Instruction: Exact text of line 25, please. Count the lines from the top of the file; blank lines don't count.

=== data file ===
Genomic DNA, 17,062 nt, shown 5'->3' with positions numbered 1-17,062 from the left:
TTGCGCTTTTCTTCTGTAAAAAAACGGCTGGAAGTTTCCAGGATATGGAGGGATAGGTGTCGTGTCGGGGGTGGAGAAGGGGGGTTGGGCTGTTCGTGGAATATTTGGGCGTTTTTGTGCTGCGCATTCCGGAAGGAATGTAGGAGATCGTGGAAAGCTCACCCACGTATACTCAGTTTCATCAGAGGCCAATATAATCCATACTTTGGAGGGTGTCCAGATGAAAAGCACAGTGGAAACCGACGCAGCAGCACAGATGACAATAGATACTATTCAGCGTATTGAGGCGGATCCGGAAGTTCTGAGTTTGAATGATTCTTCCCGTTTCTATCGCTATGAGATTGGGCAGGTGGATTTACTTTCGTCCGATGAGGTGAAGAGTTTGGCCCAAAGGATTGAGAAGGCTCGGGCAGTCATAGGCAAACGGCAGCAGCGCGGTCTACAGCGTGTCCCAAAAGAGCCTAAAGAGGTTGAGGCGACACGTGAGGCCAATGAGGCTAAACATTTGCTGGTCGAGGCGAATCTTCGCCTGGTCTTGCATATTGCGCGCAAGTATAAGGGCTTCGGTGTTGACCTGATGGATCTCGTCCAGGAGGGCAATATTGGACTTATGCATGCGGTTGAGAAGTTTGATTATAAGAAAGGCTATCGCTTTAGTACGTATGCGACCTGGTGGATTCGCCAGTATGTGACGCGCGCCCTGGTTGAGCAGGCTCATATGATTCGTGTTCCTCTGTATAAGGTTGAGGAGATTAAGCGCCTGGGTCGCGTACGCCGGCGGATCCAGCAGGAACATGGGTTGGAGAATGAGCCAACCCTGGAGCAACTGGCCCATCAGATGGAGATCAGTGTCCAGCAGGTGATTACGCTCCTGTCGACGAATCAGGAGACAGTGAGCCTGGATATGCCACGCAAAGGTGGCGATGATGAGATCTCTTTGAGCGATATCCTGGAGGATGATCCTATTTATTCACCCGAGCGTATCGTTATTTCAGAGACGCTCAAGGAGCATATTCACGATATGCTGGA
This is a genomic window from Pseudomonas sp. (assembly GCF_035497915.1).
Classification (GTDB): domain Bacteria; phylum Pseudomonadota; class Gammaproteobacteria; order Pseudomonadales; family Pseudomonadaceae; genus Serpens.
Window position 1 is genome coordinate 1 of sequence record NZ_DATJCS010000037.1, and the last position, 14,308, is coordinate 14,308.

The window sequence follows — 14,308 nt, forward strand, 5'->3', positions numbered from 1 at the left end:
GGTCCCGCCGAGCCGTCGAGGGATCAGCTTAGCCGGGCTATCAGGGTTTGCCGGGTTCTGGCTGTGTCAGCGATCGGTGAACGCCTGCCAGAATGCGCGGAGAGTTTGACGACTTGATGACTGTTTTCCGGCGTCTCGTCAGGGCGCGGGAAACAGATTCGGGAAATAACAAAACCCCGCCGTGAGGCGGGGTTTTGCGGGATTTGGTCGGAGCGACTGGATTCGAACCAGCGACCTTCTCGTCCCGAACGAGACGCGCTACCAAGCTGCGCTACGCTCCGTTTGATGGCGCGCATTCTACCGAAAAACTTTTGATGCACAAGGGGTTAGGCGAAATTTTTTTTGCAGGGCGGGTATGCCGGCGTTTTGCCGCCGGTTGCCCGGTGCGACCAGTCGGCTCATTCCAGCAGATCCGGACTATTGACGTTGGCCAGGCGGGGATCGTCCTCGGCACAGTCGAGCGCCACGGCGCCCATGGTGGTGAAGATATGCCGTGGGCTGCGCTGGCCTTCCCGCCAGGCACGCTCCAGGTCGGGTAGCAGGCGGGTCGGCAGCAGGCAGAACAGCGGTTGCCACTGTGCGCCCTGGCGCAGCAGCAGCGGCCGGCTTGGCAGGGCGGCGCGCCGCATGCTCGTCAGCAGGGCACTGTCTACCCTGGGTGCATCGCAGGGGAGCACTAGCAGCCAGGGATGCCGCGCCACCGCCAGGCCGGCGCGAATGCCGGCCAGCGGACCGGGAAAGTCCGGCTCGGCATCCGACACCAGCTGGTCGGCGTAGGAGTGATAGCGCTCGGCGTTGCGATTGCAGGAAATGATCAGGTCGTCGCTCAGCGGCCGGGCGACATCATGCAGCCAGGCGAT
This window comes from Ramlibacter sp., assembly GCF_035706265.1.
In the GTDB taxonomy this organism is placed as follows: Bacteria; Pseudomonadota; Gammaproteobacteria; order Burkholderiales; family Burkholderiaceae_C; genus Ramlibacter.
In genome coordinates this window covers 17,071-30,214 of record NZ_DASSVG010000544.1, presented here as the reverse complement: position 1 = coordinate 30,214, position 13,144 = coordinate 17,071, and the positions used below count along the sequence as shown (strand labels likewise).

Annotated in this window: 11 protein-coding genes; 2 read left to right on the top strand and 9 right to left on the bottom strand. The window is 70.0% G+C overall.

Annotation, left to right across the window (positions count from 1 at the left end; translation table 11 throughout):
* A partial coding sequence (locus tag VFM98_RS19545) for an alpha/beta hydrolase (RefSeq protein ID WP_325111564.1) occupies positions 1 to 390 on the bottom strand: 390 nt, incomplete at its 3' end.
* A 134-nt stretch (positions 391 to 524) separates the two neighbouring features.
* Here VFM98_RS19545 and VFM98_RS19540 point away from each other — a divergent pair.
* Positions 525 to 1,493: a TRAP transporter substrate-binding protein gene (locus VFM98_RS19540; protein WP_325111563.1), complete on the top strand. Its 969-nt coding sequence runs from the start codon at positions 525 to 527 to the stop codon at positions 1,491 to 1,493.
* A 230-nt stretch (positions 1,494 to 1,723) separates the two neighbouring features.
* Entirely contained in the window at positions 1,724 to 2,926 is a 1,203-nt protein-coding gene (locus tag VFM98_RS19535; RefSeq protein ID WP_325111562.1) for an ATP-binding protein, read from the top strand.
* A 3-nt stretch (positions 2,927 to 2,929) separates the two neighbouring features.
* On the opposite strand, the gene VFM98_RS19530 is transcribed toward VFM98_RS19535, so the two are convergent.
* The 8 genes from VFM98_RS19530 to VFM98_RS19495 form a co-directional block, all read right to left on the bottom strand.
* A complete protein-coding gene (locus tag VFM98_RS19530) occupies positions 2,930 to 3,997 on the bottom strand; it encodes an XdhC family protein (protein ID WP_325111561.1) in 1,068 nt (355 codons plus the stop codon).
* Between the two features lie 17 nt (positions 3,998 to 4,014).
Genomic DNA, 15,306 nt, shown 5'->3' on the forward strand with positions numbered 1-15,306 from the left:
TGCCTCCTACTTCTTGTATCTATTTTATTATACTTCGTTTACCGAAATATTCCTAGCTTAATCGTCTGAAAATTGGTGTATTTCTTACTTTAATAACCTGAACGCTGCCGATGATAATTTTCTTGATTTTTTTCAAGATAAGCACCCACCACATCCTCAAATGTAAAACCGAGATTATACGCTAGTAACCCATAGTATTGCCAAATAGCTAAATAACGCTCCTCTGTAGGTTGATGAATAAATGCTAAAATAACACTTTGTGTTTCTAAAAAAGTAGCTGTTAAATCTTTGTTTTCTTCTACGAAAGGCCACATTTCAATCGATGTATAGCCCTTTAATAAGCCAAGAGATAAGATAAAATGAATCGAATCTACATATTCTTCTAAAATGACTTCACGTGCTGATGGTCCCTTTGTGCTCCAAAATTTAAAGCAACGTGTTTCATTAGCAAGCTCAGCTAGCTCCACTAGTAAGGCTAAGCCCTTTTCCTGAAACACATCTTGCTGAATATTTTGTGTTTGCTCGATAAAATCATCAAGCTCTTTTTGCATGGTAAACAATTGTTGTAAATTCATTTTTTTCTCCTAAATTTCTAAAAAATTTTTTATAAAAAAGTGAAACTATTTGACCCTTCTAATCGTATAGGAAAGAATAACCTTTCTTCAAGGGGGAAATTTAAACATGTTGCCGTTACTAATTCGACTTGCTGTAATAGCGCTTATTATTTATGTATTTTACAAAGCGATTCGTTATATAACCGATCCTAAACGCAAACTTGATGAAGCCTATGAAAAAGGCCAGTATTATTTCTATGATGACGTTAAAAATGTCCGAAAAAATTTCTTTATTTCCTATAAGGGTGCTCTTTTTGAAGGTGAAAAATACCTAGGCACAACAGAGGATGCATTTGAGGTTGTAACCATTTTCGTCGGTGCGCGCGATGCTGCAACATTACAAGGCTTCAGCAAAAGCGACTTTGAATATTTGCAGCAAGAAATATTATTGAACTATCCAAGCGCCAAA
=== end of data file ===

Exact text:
TGCCTCCTACTTCTTGTATCTATTTTATTATACTTCGTTTACCGAAATATTCCTAGCTTAATCGTCTGAAAATTGGTGTATTTCTTACTTTAATAACCTGAACGCTGCCGATGATAATTTTCTTGATTTTTTTCAAGATAAGCACCCACCACATCCTCAAATGTAAAACCGAGATTATACGCTAGTAACCCATAGTATTGCCAAATAGCTAAATAACGCTCCTCTGTAGGTTGATGAATAAATGCTAAAATAACACTTTGTGTTTCTAAAAAAGTAGCTGTTAAATCTTTGTTTTCTTCTACGAAAGGCCACATTTCAATCGATGTATAGCCCTTTAATAAGCCAAGAGATAAGATAAAATGAATCGAATCTACATATTCTTCTAAAATGACTTCACGTGCTGATGGTCCCTTTGTGCTCCAAAATTTAAAGCAACGTGTTTCATTAGCAAGCTCAGCTAGCTCCACTAGTAAGGCTAAGCCCTTTTCCTGAAACACATCTTGCTGAATATTTTGTGTTTGCTCGATAAAATCATCAAGCTCTTTTTGCATGGTAAACAATTGTTGTAAATTCATTTTTTTCTCCTAAATTTCTAAAAAATTTTTTATAAAAAAGTGAAACTATTTGACCCTTCTAATCGTATAGGAAAGAATAACCTTTCTTCAAGGGGGAAATTTAAACATGTTGCCGTTACTAATTCGACTTGCTGTAATAGCGCTTATTATTTATGTATTTTACAAAGCGATTCGTTATATAACCGATCCTAAACGCAAACTTGATGAAGCCTATGAAAAAGGCCAGTATTATTTCTATGATGACGTTAAAAATGTCCGAAAAAATTTCTTTATTTCCTATAAGGGTGCTCTTTTTGAAGGTGAAAAATACCTAGGCACAACAGAGGATGCATTTGAGGTTGTAACCATTTTCGTCGGTGCGCGCGATGCTGCAACATTACAAGGCTTCAGCAAAAGCGACTTTGAATATTTGCAGCAAGAAATATTATTGAACTATCCAAGCGCCAAA